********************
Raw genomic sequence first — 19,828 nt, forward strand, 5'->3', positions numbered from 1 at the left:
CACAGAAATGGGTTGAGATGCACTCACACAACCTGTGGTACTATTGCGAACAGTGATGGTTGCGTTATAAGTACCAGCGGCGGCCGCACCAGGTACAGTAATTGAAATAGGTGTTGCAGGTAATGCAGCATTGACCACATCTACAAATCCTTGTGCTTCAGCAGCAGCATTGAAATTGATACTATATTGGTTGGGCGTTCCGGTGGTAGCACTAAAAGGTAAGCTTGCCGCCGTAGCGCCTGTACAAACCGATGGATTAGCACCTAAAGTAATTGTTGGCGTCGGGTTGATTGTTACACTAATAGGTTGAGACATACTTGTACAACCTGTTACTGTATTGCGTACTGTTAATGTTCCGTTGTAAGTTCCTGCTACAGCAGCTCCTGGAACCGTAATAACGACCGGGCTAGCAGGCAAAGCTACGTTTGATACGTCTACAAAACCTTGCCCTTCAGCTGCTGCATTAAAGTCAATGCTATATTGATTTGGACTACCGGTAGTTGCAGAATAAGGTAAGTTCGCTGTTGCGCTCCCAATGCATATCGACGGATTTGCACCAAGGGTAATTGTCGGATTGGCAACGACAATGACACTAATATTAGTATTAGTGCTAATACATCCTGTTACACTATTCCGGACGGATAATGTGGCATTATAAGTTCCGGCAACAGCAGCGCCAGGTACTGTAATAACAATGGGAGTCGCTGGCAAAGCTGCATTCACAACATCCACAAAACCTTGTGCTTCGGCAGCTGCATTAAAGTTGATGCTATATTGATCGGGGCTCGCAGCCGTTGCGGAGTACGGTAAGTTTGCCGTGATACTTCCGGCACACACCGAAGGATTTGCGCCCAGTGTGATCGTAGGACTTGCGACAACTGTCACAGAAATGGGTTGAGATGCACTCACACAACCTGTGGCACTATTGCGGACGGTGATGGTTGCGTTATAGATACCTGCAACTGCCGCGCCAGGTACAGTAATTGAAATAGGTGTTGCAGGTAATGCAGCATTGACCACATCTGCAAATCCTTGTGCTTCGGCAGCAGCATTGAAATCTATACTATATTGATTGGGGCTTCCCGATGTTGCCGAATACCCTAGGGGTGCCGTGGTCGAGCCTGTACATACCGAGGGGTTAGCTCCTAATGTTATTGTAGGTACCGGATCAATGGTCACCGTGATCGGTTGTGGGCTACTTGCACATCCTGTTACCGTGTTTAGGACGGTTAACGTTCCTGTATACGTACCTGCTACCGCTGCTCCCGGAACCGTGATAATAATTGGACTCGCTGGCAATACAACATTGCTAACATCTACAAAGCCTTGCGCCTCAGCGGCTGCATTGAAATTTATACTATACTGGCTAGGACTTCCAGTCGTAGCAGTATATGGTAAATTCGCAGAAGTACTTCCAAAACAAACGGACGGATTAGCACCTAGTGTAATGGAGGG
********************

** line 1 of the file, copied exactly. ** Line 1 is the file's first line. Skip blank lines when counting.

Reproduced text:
Raw genomic sequence first — 19,828 nt, forward strand, 5'->3', positions numbered from 1 at the left: